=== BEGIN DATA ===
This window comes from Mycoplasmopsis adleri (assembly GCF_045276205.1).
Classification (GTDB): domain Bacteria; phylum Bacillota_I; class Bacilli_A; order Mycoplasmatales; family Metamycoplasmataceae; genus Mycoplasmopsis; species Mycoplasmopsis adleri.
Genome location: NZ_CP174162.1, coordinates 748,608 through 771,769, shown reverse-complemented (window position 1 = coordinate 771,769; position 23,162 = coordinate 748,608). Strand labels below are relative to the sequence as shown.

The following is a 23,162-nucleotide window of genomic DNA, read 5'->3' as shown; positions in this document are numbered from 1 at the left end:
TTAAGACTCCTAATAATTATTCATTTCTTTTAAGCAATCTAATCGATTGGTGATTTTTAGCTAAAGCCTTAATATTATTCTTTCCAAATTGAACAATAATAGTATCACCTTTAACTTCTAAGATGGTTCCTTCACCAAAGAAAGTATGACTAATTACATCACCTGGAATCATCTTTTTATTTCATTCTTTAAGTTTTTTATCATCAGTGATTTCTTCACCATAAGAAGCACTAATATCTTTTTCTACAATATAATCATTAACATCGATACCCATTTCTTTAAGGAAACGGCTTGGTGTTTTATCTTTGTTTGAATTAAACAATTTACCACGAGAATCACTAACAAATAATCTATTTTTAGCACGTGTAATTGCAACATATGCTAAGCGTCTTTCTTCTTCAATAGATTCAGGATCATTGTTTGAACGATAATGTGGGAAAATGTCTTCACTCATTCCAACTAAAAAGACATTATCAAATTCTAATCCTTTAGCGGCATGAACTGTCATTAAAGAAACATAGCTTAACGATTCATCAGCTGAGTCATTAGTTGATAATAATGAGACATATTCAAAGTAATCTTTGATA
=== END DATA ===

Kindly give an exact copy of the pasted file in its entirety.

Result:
This window comes from Mycoplasmopsis adleri (assembly GCF_045276205.1).
Classification (GTDB): domain Bacteria; phylum Bacillota_I; class Bacilli_A; order Mycoplasmatales; family Metamycoplasmataceae; genus Mycoplasmopsis; species Mycoplasmopsis adleri.
Genome location: NZ_CP174162.1, coordinates 748,608 through 771,769, shown reverse-complemented (window position 1 = coordinate 771,769; position 23,162 = coordinate 748,608). Strand labels below are relative to the sequence as shown.

The following is a 23,162-nucleotide window of genomic DNA, read 5'->3' as shown; positions in this document are numbered from 1 at the left end:
TTAAGACTCCTAATAATTATTCATTTCTTTTAAGCAATCTAATCGATTGGTGATTTTTAGCTAAAGCCTTAATATTATTCTTTCCAAATTGAACAATAATAGTATCACCTTTAACTTCTAAGATGGTTCCTTCACCAAAGAAAGTATGACTAATTACATCACCTGGAATCATCTTTTTATTTCATTCTTTAAGTTTTTTATCATCAGTGATTTCTTCACCATAAGAAGCACTAATATCTTTTTCTACAATATAATCATTAACATCGATACCCATTTCTTTAAGGAAACGGCTTGGTGTTTTATCTTTGTTTGAATTAAACAATTTACCACGAGAATCACTAACAAATAATCTATTTTTAGCACGTGTAATTGCAACATATGCTAAGCGTCTTTCTTCTTCAATAGATTCAGGATCATTGTTTGAACGATAATGTGGGAAAATGTCTTCACTCATTCCAACTAAAAAGACATTATCAAATTCTAATCCTTTAGCGGCATGAACTGTCATTAAAGAAACATAGCTTAACGATTCATCAGCTGAGTCATTAGTTGATAATAATGAGACATATTCAAAGTAATCTTTGATA